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Re: How to detect bash?

From: mwoehlke
Subject: Re: How to detect bash?
Date: Tue, 10 Oct 2006 17:12:07 -0500
User-agent: Mozilla/5.0 (X11; U; Linux i686; en-US; rv: Gecko/20060909 Thunderbird/ Mnenhy/

Dave Rutherford wrote:
On 10/10/06, mwoehlke <address@hidden> wrote:
Anyone have any clever, VERY reliable tricks for detecting if the
current shell is bash?

Well, I don't know if it's clever, but how about:

Oh, my... Where do I *start*?

$ if [ "${SHELL//*/bash}" = "bash" ]; then echo y; fi

$ echo $SHELL
$ echo $BASH
$ foo
bash: foo: command not found

There is *ABSOLUTELY* no guarantee that $SHELL correctly points to bash, or that $SHELL is even remotely correct for that matter. This is /worse/ than relying on $BASH.

But it does bring up an interesting possibility:
[ "`/dev/null 2>&1`" = "bash: /dev/null: Permission denied" ]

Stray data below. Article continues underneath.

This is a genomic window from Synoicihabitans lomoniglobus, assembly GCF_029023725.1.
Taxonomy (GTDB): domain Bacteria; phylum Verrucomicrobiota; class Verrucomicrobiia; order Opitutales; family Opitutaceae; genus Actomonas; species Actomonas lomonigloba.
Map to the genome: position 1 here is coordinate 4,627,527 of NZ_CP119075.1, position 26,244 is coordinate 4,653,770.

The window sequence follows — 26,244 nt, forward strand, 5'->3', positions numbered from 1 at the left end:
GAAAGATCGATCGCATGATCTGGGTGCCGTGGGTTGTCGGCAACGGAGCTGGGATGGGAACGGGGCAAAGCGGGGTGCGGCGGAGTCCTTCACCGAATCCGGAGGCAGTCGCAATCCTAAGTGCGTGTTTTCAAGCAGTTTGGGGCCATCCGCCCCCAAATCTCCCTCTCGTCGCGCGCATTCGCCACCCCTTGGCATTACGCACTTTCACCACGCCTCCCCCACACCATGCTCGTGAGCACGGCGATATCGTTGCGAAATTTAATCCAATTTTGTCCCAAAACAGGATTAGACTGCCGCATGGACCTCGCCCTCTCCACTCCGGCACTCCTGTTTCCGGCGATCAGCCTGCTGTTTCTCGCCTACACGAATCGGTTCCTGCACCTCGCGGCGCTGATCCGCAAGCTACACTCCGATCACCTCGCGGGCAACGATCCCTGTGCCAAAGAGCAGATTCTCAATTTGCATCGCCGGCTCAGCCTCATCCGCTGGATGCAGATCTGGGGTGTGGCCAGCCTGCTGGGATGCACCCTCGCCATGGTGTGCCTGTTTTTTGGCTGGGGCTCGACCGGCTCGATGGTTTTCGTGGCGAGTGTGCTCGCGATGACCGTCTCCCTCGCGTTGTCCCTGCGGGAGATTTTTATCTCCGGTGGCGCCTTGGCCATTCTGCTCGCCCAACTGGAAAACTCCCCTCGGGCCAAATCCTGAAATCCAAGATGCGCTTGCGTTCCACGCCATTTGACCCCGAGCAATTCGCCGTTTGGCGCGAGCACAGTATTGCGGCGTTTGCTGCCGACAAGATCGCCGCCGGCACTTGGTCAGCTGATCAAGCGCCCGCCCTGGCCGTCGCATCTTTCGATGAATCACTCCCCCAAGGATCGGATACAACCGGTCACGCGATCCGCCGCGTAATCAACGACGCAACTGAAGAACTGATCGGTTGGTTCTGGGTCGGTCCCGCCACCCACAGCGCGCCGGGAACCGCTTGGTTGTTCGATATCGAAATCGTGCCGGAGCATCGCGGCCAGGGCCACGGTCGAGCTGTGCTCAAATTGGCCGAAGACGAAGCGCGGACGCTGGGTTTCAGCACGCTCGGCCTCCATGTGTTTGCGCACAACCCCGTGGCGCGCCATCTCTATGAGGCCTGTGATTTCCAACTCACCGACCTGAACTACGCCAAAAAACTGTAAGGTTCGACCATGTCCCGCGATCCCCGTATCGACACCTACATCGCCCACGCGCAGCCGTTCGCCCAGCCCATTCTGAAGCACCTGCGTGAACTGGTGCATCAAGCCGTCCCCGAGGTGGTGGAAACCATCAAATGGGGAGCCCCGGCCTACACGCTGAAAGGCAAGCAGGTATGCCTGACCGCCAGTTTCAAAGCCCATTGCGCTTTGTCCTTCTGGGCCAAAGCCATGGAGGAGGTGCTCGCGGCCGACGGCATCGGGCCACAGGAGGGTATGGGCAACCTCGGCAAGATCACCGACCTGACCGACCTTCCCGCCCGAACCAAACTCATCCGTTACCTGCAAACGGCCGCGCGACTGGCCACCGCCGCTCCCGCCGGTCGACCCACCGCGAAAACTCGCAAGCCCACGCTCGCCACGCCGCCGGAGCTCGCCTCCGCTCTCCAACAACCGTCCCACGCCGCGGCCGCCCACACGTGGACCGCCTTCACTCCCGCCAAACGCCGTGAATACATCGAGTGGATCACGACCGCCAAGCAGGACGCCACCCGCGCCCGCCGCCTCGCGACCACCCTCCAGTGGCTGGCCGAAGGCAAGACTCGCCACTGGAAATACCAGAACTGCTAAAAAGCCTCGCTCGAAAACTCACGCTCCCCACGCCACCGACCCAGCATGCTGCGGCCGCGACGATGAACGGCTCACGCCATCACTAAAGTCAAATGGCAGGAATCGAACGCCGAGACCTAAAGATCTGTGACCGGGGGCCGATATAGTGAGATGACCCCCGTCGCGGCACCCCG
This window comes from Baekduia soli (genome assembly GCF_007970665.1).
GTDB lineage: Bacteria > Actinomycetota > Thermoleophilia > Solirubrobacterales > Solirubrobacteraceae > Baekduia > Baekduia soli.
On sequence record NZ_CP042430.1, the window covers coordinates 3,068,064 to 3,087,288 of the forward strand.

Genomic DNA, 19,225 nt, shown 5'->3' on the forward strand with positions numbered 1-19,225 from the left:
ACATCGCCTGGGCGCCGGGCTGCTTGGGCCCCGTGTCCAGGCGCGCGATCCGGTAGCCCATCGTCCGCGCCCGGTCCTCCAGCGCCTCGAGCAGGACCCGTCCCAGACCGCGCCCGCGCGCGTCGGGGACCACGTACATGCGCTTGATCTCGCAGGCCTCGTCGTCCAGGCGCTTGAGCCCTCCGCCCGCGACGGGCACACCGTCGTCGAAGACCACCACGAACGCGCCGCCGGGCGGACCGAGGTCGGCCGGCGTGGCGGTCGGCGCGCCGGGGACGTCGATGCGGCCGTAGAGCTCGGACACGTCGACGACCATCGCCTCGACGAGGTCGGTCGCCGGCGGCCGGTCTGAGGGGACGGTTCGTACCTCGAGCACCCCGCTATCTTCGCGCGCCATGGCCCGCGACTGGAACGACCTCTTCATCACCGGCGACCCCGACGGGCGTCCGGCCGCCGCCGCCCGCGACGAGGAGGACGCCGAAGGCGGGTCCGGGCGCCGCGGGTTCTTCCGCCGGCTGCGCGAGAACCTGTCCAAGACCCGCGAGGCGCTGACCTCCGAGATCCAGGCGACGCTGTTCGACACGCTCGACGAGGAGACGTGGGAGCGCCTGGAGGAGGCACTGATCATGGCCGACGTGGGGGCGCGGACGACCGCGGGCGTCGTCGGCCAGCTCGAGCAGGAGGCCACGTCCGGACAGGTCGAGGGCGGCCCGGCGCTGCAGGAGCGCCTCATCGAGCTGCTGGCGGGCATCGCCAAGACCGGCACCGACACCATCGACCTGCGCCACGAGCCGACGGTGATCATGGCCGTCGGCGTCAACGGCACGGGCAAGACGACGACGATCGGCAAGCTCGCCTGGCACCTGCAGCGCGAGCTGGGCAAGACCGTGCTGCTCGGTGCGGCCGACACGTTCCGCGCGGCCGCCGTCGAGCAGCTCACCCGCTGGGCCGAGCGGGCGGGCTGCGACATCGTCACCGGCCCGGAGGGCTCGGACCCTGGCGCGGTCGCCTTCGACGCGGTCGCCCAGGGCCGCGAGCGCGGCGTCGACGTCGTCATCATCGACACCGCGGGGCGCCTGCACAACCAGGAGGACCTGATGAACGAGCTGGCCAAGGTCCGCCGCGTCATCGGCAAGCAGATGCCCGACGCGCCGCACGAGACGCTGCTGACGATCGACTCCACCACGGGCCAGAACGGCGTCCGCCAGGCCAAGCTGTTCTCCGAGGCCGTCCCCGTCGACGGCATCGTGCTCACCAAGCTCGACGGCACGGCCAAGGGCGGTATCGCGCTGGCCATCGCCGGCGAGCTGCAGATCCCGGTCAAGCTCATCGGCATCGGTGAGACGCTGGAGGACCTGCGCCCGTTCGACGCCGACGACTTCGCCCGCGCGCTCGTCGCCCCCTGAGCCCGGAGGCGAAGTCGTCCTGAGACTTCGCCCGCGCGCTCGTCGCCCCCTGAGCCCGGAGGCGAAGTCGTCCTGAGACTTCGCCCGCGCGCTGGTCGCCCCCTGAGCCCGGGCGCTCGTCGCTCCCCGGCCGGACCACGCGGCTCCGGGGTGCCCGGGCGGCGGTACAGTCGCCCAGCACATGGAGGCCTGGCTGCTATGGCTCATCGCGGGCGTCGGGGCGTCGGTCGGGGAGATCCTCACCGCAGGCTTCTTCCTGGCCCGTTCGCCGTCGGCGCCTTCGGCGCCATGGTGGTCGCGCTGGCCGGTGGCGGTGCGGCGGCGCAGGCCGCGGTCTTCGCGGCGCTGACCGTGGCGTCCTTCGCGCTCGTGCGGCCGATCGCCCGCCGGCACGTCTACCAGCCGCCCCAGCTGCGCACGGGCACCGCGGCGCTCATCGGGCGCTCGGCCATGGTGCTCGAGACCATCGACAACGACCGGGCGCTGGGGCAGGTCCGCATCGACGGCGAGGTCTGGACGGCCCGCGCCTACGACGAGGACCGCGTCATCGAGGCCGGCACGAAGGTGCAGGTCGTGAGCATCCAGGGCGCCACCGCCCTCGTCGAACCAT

This is probably even more reliable than my first attempt, and also catches bash running as /bin/sh as 'not bash'. Since I blithely (but reasonably) assume that /dev/null is the bit-bucket, it's a pretty safe bet that it can't be executed.

But better to use the hash-bang and make SURE the shell is Bash.

Completely non-workable. That only works if the bash I want is in /bin/bash. Although I *could* make that correct (I need this to work on any of a dozen or so computers running about as many OS/hardware combinations), it defeats the point of my NFS toolchain in which the bash I want is in /home/install/gnu/<arch>/bin/bash, which can't be put into a shebang because it isn't constant. And of course would break things if we were still in bash, but that particular bash wasn't available.

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